Communication between neurons and muscle takes place at the neuromuscular junction, a specific synapse where sequential molecular and biochemical events culminate in muscle tension. Although the molecular mechanisms for neuromuscular junction formation and maintenance are implicated in many pathological events, a full understanding of these mechanisms is still lacking. The scope of the EU-funded RETROGRADE SIGNALING (Molecular mechanisms of neurodegeneration) project was to elucidate the essential communication mechanisms for cell survival and synapse maintenance between neurons and their environment. Since neuronal function depends on cell-cell communication mediated by ligand-receptor interaction, the aim was to define the implicated molecules. The consortium built a microfluidic platform that recapitulates neuromuscular junctions. The system contains motor neuron cell bodies in one compartment, and muscle cells in the other, connected via motor axons that form functional neuromuscular junctions. Using this platform, researchers demonstrated that the glial cell-derived neurotrophic factor functions in a spatially specific manner to facilitate axon growth and innervation. In another part of the project, they investigated the mechanism by which the rabies virus reaches the central nervous system. Using live cell imaging, they discovered that the virus binds to the p75 neurotrophin receptor and enters the retrograde axonal transport machinery. In addition, the virus seems to exert a positive influence on the kinetics of the transport, thus facilitating its own arrival at the central nervous system. Overall, this study provided important information on the spatiotemporal distribution of ligands and receptors and unveiled the nature of the signals that are essential to neuronal health. Since the basic mechanisms of neurodegenerative diseases are poorly understood, the results of this project may open up new avenues for future drug development.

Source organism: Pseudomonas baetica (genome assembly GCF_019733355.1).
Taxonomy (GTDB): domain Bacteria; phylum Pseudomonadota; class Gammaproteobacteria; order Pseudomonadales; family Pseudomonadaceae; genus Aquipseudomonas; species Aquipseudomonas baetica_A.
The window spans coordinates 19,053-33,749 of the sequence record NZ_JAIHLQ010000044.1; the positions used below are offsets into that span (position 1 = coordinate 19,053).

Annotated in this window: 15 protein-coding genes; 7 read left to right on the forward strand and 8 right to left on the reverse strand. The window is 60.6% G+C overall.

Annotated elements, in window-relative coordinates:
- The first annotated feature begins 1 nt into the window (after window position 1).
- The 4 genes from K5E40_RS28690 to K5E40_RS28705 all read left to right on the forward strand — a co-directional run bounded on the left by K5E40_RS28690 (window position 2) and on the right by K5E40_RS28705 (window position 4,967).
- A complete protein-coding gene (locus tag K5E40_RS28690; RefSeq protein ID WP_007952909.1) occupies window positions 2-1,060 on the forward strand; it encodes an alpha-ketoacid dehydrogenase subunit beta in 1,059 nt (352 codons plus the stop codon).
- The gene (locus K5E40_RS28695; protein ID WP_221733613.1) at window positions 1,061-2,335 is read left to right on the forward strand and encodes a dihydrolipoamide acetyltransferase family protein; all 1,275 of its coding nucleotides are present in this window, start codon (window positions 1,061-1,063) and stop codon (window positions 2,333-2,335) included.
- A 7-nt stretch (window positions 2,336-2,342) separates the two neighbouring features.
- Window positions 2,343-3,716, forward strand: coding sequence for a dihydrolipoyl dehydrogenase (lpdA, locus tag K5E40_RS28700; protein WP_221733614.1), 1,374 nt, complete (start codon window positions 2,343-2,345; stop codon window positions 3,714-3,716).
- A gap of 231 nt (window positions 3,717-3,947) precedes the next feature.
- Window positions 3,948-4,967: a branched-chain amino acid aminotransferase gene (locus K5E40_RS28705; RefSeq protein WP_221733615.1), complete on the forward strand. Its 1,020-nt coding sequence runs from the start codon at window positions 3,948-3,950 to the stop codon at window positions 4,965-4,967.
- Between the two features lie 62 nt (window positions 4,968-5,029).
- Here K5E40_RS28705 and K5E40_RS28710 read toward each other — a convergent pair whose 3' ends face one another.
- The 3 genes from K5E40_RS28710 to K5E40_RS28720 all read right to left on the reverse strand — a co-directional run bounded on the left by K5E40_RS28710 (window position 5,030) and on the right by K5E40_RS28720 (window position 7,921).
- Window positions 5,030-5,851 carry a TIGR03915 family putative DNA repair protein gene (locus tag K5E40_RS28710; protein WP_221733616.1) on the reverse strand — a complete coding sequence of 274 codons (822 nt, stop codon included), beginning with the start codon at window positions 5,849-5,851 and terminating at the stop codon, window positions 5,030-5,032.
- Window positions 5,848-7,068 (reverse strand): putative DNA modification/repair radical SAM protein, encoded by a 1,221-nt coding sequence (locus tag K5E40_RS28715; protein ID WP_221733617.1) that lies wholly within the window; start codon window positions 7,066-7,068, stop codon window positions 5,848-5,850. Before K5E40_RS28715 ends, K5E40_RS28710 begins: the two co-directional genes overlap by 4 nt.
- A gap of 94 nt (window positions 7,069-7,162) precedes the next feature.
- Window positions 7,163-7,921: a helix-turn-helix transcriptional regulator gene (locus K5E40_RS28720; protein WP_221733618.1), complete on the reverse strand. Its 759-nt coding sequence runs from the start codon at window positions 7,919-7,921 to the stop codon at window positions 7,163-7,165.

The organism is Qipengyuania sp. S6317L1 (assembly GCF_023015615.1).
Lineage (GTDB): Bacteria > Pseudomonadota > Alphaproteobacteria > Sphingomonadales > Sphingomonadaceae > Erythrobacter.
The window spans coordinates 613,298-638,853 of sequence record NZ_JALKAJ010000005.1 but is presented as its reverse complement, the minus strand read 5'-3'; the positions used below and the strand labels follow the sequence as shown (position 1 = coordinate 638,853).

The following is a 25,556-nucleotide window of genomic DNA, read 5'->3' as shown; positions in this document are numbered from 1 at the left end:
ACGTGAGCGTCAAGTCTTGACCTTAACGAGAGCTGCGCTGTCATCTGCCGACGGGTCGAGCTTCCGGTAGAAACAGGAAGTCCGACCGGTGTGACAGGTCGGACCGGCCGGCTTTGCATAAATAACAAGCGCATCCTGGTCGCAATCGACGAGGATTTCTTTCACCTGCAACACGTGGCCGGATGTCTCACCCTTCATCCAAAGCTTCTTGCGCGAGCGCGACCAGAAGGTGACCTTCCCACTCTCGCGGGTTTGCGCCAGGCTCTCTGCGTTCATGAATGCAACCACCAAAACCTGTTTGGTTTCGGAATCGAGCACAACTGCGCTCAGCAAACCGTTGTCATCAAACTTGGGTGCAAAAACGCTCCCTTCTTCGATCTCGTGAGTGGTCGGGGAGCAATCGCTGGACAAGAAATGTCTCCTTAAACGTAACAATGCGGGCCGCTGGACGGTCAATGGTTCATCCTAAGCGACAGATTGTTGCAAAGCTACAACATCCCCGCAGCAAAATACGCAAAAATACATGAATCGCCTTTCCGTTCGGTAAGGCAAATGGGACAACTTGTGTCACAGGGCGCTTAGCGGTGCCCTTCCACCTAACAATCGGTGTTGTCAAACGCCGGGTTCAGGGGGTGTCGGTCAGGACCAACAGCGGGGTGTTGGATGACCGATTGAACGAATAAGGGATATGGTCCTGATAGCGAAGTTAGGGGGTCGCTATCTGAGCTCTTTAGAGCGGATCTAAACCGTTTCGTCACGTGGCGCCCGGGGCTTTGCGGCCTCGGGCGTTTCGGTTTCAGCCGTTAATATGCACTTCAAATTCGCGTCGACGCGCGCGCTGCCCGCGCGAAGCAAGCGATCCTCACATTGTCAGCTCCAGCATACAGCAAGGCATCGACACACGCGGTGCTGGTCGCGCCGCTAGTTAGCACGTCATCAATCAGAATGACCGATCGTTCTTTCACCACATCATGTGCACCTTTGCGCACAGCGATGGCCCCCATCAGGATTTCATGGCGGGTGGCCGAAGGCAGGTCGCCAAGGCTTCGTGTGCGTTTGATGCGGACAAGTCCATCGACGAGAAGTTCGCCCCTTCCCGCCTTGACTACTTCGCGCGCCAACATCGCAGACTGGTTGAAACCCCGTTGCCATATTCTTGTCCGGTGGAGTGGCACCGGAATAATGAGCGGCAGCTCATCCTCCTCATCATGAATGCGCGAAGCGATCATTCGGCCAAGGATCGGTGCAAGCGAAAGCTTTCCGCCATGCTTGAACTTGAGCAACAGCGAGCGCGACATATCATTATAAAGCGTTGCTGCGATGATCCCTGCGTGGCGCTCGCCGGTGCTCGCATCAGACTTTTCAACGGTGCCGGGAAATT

Neuromuscular junction, neuron, glial cell-derived neurotrophic factor, rabies virus, p75